The little things in life often are what make us the happiest. A hug from a loved one. The taste of homemade chocolate chip cookies. Wearing warm socks right after they come out of the dryer. And, of course, the earthy smell that overwhelms the air after it rains.
If you love the scent that always follows a rainfall, thank chemistry.
Soil-dwelling bacteria called Streptomyces secrete a molecule called geosmin, BBCreports. When rain hits the soil, the raindrops trap air bubbles containing geosmin. The bubbles move through the raindrop and burst out of it as aerosols, even smaller particles dispersed through the air. Once the geosmin gets off the ground and into the air, we’re able to smell it distinctly because human noses are extremely sensitive to it. According to Smithsonian Magazine, some people can smell it even when the concentration is as low as five parts per trillion.
Another contributing factor to petrichor is a combination of plant oils. Australian researchers Isabel Joy Bear and R. G. Thomas, who coined the term petrichor in 1964, discovered that some plants secret oils during times of drought. When it finally rains, the oils that had been accumulating are released into the air in the same way geosmin is.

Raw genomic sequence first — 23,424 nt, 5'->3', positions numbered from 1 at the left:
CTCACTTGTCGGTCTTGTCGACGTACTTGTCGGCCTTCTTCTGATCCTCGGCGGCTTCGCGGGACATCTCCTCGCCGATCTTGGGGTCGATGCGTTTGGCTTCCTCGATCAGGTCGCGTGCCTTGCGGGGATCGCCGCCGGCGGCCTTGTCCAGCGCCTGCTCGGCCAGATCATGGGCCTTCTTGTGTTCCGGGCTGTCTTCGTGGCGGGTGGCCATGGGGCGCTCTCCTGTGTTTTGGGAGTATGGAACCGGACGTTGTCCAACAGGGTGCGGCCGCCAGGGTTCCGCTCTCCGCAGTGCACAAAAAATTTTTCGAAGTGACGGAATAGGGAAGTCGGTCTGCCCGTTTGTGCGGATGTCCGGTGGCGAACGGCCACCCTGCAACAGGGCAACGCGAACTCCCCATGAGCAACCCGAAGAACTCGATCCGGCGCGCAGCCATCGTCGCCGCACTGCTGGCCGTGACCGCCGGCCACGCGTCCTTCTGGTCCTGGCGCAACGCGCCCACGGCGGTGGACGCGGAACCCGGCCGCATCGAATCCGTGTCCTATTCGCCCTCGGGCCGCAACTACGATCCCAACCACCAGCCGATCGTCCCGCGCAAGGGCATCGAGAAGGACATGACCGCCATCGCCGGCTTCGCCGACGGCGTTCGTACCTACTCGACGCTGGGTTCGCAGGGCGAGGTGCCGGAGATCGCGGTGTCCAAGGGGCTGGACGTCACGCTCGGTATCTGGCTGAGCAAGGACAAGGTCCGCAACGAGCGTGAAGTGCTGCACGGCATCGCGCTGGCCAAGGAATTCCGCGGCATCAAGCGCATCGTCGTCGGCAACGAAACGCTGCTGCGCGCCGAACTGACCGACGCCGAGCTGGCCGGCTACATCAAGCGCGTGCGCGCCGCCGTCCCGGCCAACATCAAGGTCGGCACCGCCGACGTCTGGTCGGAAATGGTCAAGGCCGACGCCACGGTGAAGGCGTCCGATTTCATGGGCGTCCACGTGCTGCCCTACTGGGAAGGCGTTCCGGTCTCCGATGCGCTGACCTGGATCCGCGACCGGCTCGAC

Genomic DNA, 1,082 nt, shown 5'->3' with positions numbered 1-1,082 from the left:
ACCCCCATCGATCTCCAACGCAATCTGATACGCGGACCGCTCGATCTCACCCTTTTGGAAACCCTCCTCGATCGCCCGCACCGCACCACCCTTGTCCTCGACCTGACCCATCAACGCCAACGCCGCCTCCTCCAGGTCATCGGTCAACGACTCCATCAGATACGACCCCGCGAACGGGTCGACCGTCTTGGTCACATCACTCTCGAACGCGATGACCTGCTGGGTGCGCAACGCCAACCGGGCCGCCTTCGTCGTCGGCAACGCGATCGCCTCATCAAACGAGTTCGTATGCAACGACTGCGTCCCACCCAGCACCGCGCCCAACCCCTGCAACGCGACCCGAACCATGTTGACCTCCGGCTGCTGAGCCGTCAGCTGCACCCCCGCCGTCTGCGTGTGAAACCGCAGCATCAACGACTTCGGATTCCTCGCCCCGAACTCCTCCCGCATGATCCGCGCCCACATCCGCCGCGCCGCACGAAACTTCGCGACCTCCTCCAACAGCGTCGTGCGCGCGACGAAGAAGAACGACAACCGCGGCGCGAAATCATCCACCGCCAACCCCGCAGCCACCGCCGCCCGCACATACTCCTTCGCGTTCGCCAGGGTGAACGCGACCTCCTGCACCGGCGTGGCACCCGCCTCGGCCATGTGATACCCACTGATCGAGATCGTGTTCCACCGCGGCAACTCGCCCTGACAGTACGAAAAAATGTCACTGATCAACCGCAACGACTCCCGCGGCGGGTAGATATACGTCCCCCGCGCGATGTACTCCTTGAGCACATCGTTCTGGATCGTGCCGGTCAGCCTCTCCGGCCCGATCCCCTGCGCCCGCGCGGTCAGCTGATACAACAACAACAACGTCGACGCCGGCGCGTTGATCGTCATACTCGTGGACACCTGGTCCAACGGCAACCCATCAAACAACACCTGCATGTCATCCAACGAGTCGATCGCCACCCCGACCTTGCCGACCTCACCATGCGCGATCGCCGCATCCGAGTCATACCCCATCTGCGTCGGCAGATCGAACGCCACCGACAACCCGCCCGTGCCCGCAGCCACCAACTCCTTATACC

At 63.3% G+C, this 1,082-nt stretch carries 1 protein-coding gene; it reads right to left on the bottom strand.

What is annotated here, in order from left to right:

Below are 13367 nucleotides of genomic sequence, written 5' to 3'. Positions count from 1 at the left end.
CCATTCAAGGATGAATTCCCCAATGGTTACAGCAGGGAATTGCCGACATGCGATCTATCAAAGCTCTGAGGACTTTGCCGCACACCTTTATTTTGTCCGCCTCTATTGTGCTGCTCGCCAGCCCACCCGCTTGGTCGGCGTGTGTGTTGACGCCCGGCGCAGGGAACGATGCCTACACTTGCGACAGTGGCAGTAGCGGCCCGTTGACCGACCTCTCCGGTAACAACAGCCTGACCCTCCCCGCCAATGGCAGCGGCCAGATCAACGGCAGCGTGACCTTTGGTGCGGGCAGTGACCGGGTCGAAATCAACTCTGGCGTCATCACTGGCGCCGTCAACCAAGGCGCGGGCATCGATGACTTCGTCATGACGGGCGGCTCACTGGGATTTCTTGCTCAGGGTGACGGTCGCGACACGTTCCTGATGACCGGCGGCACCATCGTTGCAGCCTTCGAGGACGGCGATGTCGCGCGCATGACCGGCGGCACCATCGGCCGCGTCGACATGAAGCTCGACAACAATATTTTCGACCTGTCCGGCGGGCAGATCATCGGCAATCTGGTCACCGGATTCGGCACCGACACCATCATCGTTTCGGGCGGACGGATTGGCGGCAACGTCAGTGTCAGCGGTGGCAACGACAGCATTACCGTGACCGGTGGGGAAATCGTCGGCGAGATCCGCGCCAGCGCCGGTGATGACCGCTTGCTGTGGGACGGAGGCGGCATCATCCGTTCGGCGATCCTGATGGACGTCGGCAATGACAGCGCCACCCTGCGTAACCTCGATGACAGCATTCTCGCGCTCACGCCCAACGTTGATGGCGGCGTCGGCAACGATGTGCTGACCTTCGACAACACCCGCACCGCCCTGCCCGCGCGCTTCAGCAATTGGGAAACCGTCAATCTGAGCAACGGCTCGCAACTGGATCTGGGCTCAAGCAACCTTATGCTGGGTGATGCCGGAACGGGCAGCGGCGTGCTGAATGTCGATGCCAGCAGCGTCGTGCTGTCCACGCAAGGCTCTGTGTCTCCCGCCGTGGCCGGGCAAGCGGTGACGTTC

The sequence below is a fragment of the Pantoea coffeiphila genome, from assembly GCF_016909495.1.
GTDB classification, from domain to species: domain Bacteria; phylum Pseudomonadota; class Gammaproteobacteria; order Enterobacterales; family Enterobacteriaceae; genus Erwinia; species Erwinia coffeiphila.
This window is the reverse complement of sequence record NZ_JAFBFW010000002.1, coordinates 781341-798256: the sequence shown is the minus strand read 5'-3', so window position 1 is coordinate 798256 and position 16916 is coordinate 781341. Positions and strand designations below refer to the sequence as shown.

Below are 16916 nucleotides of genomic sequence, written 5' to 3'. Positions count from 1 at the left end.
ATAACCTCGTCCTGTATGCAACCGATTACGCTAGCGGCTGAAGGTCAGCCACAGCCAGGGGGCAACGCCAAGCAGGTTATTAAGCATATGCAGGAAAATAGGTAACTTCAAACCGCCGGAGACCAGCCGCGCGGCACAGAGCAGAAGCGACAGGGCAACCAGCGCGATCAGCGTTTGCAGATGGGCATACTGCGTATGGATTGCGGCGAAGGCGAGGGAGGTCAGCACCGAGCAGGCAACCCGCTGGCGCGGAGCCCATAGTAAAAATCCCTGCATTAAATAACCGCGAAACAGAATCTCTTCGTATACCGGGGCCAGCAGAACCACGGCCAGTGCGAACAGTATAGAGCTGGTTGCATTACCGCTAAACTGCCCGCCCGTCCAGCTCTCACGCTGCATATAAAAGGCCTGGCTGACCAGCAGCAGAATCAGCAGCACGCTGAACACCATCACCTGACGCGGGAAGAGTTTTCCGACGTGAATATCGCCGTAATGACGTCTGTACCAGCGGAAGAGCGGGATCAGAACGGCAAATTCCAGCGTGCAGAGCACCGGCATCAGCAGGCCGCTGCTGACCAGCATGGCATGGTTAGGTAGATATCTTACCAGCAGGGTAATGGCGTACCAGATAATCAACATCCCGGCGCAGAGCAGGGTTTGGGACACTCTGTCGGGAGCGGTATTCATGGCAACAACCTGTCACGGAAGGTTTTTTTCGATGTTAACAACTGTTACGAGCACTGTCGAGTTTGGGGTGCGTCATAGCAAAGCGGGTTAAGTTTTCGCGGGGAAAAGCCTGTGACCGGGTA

And if the scent becomes especially strong—and oddly clean—after a thunderstorm, you can thank ozone. A bolt of lightning can split oxygen and nitrogen, which may recombine to form nitric oxide, one of the compounds needed to create ozone. That molecule is known for its pungent, chlorine-like odor.
So while the science behind petrichor isn’t all that romantic—who’d have guessed we’re actually smelling bacteria secretions and lightning?—the end result certainly is.